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Baseball must call San Francisco's bluff

I'm worried. Familiar pangs gnaw within the Tampa Bay gut. History says we cannot depend on Major League Baseball to be fair. Tampa Bay has a $115-million deal to buy the Giants, but now San Francisco antes $95-million. By every rule of poker I know, that's not a "call." If baseball now chooses to be trustworthy, and a sport of its word, Tampa Bay is going to get the Giants.

That's why I'm worried.

Look at our scars. Tampa Bay wears a White Sox tattoo and also was branded by a near-miss Mariners romance. When we sought a National League expansion franchise, baseball opted to fix us up with a doomed-to-failure ownership group. Tampa Bay is nearing the universe record for being used, abused and discarded by something that calls itself a sport.

Say it ain't so . . . again.

National League president Bill White, recipient of Monday's undercutting San Francisco bid, has repeatedly assured Giants owner Bob Lurie in recent days that he would not be asked to accept less money than the $115-million Tampa Bay has put up.

But it was only White's word.

Bill, is your word good?

At first, when we learned Sunday of George Shinn's disappearance as managing general partner in the San Francisco effort, it seemed cause to at least ice down the Florida champagne. He had promised to put up $50-million. But then, mysteriously, a Shinn-less group of 12 investors materializes by Monday to offer $95-million.

Did San Francisco use Shinn as a smokescreen? Did it finesse Tampa Bay into focusing on the Charlotte Charlatan, who had scant chance of approval by MLB's ownership committee, while secretly assembling this bid from the "San Francisco Dozen?" Once their Plan B was ready, Shinn could be ejected.

But what about Candlestick Park? Through the baseball summer, it has forever been cold, windy, unusable trash. White agrees. Attendance will be doomed if the Giants keep playing there. If the NL president sticks to his word, a San Francisco offer worth consideration must include an absolute cure for "Candlestink."

Monday's deal does not.

Peter Magowan, the grocery giant who has replaced Shinn as drum major in the San Francisco parade, admitted after making the $95-million offer that he has nothing approaching a legitimate stadium plan.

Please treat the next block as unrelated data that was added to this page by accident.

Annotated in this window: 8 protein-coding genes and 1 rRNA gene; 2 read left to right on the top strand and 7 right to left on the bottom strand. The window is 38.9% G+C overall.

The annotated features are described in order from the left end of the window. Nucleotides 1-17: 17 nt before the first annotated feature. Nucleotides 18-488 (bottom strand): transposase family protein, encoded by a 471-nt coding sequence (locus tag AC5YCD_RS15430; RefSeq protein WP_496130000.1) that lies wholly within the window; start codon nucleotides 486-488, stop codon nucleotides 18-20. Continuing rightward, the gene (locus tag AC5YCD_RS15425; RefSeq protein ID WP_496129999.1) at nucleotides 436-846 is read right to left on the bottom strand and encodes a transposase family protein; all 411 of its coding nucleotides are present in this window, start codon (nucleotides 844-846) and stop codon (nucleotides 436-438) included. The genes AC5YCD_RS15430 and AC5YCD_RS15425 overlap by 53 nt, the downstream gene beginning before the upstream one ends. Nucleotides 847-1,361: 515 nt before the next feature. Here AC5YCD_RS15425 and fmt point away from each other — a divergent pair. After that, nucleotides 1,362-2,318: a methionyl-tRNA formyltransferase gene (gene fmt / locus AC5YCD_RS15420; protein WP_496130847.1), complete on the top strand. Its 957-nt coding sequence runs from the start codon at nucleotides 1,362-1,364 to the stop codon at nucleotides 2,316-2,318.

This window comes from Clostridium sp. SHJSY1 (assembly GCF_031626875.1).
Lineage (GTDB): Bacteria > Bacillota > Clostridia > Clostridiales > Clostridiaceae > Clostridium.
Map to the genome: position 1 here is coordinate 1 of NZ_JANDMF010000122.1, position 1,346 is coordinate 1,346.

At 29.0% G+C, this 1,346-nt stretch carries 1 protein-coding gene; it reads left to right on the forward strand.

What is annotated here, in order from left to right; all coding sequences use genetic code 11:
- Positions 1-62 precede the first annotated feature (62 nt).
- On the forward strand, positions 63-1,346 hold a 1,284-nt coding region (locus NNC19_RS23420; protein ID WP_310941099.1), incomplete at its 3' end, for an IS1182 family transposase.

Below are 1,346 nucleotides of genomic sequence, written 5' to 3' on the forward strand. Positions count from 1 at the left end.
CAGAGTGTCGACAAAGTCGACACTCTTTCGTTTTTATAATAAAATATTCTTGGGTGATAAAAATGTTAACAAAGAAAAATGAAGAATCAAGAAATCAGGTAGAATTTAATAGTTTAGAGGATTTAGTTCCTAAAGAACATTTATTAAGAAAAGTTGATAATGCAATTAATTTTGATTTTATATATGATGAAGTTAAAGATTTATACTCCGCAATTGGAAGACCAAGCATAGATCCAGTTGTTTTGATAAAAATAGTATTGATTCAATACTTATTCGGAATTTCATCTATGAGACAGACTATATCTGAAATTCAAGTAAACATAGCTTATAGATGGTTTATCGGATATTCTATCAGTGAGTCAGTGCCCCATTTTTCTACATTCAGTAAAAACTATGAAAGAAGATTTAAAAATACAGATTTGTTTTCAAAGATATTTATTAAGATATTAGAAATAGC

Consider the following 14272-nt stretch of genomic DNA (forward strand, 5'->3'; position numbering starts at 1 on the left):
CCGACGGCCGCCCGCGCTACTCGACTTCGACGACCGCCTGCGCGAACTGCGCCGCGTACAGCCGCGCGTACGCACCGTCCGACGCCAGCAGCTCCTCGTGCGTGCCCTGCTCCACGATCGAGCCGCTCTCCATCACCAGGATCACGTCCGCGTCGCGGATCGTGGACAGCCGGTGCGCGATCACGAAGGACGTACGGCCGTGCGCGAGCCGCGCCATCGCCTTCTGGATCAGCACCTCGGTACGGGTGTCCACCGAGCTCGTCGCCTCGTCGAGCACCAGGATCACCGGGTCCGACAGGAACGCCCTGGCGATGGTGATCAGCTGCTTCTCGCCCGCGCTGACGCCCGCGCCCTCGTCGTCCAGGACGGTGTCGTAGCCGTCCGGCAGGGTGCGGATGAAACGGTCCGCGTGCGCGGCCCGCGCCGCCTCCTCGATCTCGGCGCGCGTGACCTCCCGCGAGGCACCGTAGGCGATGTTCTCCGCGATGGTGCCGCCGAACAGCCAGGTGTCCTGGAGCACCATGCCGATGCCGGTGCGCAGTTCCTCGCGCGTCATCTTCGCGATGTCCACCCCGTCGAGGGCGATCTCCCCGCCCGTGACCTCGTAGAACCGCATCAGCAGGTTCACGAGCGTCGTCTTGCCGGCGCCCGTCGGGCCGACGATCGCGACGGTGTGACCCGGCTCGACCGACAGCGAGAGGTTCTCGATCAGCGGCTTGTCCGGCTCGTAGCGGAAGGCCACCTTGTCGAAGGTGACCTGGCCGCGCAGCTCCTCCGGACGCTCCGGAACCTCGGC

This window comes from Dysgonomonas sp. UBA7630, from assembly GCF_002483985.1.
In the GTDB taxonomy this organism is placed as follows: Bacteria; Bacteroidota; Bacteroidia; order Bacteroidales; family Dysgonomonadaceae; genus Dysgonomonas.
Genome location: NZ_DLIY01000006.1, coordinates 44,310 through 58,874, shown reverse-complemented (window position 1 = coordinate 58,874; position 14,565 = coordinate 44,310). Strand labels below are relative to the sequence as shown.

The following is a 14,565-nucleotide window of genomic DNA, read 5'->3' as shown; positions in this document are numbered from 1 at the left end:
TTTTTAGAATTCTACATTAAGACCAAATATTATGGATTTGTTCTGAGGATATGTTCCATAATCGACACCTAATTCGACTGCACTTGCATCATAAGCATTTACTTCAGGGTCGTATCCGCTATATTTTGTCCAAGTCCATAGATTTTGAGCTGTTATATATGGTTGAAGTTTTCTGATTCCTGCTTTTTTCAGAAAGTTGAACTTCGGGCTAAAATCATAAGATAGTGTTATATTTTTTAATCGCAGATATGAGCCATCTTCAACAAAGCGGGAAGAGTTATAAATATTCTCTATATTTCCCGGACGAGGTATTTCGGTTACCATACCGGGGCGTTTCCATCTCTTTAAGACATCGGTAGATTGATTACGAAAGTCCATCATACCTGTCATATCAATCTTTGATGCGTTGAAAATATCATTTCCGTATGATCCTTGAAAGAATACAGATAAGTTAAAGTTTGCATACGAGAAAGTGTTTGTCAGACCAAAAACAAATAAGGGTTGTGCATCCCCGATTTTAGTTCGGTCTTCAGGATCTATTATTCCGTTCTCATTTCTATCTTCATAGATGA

Building a new ballpark for $150-million-plus makes even less fiscal sense than spending 95 big ones to buy Lurie's Giants and keep them in Candlestick. But re a new stadium, Magowan did promise to try. But that won't get it. Not if Bill White and MLB owners are men and women of their word. If they are, Tampa Bay is overdue to see proof.

Vince Naimoli, lead Tampa Bay investor, is in Japan on business. He spoke with Lurie by telephone late Monday. Because the San Francisco bid was $20-million shy of Tampa Bay's, and the Giants' owner trusts White's word, Lurie told Naimoli he remains optimistic.

MLB has created a needless squeeze play. San Francisco received chance after chance after chance. Probably even Willie Mays would've understood if, a week or so ago, NL president White had said, "Time's up!" while anointing Tampa Bay as the only surviving horse in the Giants race.

Monday's chance was undeserved.

Frank "Err" Jordan, the great city of San Francisco's bumbling mayor, kept promising an offer for the Giants and then failing to deliver. When three MLB owners, along with White, went to San Francisco to meet potential investors, the only respondent was 77-year-old real estate tycoon Walter Shorenstein. Still no offer. Jordan was then honeymooning in Hawaii, Magowan was visiting Greece, and Shinn was not invited.

A week ago, Lurie contacted acting baseball commissioner Bud Selig, requesting an audience to make sure everything was cooking for Tampa Bay. The owner of the Milwaukee Brewers told Lurie not to waste the trip, because everything was totally on track. Another member of MLB's executive council told Tampa Bay investors they had at least a 95 percent chance of getting the Giants.

Okay, baseball . . .

San Francisco is playing a $95-million bluff. Not enough money and no ballpark. Do you, Major League Baseball, including Lurie and 27 other team owners who sit as the Supreme Court on this matter, have the courage to call San Francisco's bluff?

Tampa Bay should now bare its teeth. We've done everything asked by baseball in pursuits of the White Sox, Mariners and Giants. Tampa Bay's offer is clearly the better offer, as any third-grader can see. We should call on our voices in Congress, demanding help. What about baseball's antitrust exemption? It's time to stop threatening, Washington, and start taking action.

We should threaten every possible legal action. Tampa Bay has been Mr. Nice Guy and Gal and keeps getting kicked around. We've been held captive under baseball's armpits for far too long.

If what Major League Baseball wants is a less-productive market for the Giants franchise, a much less efficient ballpark, and an audience with one-third the interest of Tampa Bay, well, San Francisco is the place to stay.

San Francisco area voters have four times rejected building a replacement for Candlestick. Magowan's gang will make it thumb-down No.

5 if given this chance. "Candlestink" would be there forever to haunt the National League if baseball allows this under-bid charade to work.

Ninety-five mil isn't enough.

Candlestick won't work.

The sport has given its word.

Your move, baseball.

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